Companies shift their focus to accommodate and capitalize from the Latino population boom.
Companies shift their focus to accommodate and capitalize from the Latino population boom.
John Wise, founder and president of Atlanta-based Viscom International, No. 4571 on the Inc. 5000, started his calling cards company in 2000, right as the Latino population in the United States began to take off. Before 2000, the group's growth accounted for less than 40 percent of the nation's total population increase. After 2000 Latinos accounted for more than half (50.5%) of the overall population growth. Wise's company made the decision then to cater 100 percent to the growing Latino market and as a result, his company flourished. 'There has been a very expansive growth of the market since [we started],' says Wise, who points to the first five or six years of this decade as when Viscom saw its most significant growth.
Viscom isn't alone -- many businesses, big and small, are realizing that they can't afford to ignore this burgeoning market. As the demographic grows, the economy is greatly affected as nearly every industry has shifted its focus to accommodate and capitalize from it. According to the University of Georgia's Selig Center for Economic Growth, the economic forecasting center of the Terry College of Business, the buying power of Latinos has soared to become the nation's largest minority market. In 1990, the U.S. Latino market was $212 billion. In 2008, Latinos represented $951 billion in spending power. A number of Inc. 500|5000 companies recognized this opportunity and have experienced exceptional growth because of it.
Wise explains that his company's most successful calling card, BEST Mexico, sold several million units this year alone. He believes such sales reflect the tremendous need for a company like his. 'Communication with their families in their home countries is a staple in their lives,' Wise says. 'It's their lifeline back to their families and to stay connected. And therefore, there's an extremely high demand for low-cost, high-quality products that allow them to do that.' As a result of this trend, Viscom saw $20 million in revenue for 2008 and Wise anticipates this year's figures for his 22-employee firm will only be higher. Besides continuing to serve their communication needs, Wise looks to further propel Viscom by addressing other needs in the Latino market such as access to financial services.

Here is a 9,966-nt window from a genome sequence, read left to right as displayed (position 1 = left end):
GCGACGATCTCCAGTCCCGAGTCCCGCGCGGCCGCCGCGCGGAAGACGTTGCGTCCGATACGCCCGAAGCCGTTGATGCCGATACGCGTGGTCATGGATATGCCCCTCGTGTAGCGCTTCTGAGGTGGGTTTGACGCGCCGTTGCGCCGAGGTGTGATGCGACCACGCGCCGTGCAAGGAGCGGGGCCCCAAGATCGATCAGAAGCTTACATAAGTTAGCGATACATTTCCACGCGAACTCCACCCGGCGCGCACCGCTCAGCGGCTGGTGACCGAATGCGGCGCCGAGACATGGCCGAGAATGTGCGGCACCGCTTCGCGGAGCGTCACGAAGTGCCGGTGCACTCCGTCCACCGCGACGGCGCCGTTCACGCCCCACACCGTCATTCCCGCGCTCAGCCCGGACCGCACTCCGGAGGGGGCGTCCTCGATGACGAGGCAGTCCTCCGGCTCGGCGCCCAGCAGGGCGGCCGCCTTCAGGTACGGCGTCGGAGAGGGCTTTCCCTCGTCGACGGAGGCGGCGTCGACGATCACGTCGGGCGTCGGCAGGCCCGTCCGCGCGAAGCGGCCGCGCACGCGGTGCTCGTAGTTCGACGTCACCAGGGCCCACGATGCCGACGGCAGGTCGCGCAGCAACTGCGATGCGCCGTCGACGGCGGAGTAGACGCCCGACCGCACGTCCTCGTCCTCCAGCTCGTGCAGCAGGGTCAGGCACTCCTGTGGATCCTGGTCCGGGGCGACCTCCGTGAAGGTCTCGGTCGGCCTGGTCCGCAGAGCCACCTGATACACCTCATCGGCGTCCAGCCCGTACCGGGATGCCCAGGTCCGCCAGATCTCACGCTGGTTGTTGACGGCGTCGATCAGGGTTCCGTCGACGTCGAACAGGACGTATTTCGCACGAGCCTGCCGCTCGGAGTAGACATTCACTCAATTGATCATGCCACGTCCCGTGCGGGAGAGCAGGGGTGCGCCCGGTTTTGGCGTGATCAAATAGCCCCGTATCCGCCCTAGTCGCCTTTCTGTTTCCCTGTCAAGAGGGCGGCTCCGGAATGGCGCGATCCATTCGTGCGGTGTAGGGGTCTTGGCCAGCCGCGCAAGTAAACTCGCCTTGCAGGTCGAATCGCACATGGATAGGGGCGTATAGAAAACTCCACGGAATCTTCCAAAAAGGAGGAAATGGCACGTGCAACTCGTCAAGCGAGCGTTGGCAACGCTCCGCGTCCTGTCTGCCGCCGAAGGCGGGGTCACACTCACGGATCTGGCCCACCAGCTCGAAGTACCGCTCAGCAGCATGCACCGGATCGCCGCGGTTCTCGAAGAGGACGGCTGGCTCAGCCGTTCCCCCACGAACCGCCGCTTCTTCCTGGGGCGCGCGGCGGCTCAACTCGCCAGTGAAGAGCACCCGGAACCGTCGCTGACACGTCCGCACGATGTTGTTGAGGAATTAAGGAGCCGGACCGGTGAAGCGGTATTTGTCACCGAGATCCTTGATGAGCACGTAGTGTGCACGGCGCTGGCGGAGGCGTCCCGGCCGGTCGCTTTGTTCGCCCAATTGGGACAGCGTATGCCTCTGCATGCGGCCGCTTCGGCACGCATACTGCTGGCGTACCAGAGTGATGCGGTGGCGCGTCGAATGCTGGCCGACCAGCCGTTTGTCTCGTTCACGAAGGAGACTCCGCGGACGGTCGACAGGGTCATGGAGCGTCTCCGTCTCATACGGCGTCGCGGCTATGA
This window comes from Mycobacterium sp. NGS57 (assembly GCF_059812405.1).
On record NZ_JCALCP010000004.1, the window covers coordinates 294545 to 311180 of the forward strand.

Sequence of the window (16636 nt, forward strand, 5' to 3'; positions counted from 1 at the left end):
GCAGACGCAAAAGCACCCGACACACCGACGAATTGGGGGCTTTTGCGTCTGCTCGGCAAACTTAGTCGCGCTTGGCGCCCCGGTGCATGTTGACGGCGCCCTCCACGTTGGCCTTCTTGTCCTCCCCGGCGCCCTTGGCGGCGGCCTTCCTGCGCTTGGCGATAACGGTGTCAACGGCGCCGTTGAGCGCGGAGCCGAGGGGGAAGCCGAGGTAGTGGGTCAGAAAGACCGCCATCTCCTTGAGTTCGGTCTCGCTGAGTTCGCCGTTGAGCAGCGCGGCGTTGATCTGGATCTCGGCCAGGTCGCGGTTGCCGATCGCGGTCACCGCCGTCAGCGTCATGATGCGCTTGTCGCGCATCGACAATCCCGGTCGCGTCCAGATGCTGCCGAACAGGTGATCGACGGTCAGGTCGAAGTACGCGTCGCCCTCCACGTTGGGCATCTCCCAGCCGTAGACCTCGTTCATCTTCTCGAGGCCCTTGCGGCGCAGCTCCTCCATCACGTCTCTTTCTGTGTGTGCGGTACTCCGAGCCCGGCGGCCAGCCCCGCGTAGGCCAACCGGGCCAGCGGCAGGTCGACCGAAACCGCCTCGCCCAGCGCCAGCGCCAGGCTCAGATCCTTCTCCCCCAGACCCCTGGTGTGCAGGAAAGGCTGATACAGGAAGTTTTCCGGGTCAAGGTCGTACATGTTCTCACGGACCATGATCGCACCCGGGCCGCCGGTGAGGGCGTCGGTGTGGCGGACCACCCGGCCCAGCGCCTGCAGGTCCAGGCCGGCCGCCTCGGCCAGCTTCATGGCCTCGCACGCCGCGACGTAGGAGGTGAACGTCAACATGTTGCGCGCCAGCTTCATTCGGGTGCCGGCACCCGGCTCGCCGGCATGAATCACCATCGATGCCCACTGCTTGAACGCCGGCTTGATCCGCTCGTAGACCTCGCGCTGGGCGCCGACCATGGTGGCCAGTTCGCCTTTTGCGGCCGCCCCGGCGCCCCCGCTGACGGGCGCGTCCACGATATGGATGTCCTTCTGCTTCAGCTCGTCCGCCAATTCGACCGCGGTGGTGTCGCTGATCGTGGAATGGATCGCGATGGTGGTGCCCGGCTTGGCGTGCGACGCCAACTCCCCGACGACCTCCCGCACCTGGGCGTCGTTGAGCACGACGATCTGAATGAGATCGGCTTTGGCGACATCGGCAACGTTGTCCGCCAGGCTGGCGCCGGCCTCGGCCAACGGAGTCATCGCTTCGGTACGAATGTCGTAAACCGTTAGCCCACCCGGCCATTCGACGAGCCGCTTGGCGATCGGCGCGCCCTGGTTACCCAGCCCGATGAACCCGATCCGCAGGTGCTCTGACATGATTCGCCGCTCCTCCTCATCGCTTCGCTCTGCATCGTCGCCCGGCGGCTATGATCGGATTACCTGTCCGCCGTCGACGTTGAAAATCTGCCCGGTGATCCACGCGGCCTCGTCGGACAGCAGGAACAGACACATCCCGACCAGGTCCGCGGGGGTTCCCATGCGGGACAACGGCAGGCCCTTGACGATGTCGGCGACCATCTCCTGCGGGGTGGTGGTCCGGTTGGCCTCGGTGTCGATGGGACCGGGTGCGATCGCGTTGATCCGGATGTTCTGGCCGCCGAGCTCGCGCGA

'There isn't any industry that can afford to ignore that segment of the population now,' says Dan Roselli, president of Red F Marketing, a Charlotte, North Carolina-based advertising and marketing company and No. 1671 on the Inc. 5000. Roselli, alongside CEO Sara Garcés, works with clients of varying size and focus to reach the Latino consumer. Red F Marketing is strategically located in one of four of the nation's fastest growing Latino markets--North Carolina, Arkansas, Tennessee and Georgia, according to the Selig Center.
According to the same data, the 10 states with the largest Latino markets include California, Texas, Florida, New York, Illinois, New Jersey, Arizona, Colorado, New Mexico and Georgia.
'The new Latino sweet spots are here in the Southeast,' says Jeffrey Humphreys, director of the Selig Center, who compares this to old sweet spots in traditional border or port of entry states like Texas, California, Florida, and New York. 'Anyone who is considering investing time or money in marketing or product development needs to consider the growing importance of the multicultural economy.'
Since Red F launched in 2002, both Roselli and Garcés say interest in connecting with the Latino market may have gained significant traction and become more aggressive; however, it didn't happen overnight. The two say there's a noticeable increase in businesses geared towards Latino communities then there were in the past. And compared to years prior, larger brand corporations also now see the direct correlation between growing their business successfully and putting marketing dollars behind the Latino market. 'There are definitely more companies out there today trying to get a piece of the pie from the perspective of the Latino market,' says Garcés. Roselli adds, 'Now, people have come to the realization of the size of the marketplace.'